Posted on May 19, 2012 by Derek Kwait
One of the unadvertised perks of Pardes is that after studying holy texts in their original in the Beit Midrash for a whole year, no matter how advanced your Hebrew level, you come away with a black-belt in using dictionaries. Yet I have noticed that for all the dictionaries we have for Jewish religious language, there is, incongruously, not a dictionary of “Pardesian,” that unique jargon you learn upon entering the Orchard. Until now. As a gift to any incoming students who may be reading this and as a memento to those who are leaving, I present this necessarily abridged first edition of The Practical Dictionary of the Pardes Lexicon, heretofore to be known as “The Kwait.” You’re welcome.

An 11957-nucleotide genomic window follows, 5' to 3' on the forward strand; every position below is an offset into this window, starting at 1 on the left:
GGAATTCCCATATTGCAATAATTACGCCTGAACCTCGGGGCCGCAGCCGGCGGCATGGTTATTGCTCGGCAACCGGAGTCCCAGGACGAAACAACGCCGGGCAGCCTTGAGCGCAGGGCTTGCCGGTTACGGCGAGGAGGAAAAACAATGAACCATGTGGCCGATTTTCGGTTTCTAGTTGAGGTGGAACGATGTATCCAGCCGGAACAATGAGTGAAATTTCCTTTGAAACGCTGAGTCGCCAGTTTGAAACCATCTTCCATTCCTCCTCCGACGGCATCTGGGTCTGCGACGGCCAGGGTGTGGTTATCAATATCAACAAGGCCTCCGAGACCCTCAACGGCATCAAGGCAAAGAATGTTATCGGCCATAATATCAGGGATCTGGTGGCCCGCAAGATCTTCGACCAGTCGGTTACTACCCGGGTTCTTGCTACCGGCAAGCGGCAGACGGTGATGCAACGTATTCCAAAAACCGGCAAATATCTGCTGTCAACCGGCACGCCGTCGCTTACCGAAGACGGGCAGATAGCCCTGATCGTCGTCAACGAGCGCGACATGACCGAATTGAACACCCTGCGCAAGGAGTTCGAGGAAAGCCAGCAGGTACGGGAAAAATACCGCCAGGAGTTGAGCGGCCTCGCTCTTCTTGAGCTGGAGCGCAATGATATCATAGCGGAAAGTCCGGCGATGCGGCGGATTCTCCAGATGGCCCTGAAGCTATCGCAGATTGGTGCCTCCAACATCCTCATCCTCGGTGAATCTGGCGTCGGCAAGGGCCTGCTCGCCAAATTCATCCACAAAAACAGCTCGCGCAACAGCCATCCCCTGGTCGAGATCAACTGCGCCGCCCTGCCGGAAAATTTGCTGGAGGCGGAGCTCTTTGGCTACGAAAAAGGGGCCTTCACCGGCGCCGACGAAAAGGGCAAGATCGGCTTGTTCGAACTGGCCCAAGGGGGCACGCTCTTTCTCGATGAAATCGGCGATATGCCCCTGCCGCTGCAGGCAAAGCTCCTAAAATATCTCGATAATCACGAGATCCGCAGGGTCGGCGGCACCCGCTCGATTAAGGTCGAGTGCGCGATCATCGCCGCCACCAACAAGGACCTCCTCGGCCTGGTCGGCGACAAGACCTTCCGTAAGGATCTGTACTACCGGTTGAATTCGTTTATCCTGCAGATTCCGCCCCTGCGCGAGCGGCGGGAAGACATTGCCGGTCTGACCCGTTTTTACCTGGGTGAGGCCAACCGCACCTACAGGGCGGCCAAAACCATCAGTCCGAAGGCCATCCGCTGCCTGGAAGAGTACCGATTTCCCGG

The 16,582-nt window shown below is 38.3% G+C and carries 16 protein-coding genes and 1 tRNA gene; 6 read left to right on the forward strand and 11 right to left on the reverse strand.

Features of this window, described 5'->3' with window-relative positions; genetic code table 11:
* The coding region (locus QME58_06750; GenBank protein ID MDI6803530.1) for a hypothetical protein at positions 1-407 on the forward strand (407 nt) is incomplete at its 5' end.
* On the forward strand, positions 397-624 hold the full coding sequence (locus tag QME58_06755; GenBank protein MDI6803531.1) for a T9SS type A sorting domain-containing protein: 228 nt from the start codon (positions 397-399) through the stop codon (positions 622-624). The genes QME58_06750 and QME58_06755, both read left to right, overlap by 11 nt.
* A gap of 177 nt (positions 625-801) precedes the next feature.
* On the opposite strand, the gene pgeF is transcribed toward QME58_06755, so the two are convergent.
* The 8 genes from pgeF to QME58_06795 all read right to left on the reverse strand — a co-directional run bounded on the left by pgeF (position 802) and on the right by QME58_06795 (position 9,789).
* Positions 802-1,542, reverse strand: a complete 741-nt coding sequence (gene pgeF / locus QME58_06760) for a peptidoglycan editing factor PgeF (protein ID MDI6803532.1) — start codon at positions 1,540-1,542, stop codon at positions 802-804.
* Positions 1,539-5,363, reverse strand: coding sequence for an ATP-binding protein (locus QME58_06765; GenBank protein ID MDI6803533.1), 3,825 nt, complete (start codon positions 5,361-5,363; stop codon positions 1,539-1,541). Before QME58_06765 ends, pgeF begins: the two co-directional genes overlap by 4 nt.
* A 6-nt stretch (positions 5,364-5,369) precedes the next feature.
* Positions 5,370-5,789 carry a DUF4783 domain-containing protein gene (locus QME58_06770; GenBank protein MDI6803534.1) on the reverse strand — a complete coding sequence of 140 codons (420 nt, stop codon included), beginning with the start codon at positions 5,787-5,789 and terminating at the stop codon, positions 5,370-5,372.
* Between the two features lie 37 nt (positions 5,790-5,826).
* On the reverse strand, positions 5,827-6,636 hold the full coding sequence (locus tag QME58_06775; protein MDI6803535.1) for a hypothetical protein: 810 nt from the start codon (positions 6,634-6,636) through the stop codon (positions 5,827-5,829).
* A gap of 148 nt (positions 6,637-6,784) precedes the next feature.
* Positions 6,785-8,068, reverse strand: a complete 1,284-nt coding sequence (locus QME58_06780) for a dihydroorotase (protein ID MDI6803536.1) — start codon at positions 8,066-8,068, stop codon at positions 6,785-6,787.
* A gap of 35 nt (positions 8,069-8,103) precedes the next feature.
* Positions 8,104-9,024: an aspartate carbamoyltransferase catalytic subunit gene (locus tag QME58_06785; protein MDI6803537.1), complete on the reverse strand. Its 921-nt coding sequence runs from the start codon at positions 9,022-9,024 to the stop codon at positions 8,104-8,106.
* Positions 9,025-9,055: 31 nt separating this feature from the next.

Avoda Zara – Idol worship, literally “foreign service.” This is an all-encompassing term used to describe worship of foreign deities and/or the self, and commonly used around the Pardes Beit Midrash to describe any “Jewish” subject that does not involve learning Gemara and/or Halakha. There is a Makhloket about the Tanakh.
Bittul Torah – Literally “canceling Torah.” One of the most popular pastimes at Pardes, this is the Halakhic term for the sin hanging out at the coffee station, checking what’s on the Hefker table, shooting the breeze with your Chevruta*, checking email and Facebook, flirting with people of the gender(s) you are attracted to as they walk past you in the Beit Midrash to grab a dictionary or a Tanakh, or any number of other things people do to waste the time they should be spending studying Torah (see: Avoda Zara, “Blog, The”, FOMO). However, it should be noted as Rabbi Dr. Levi Cooper has famously said, “Bittul Torah is better than no Torah at all” (see also: Shiur Clali*, Thursday Night*).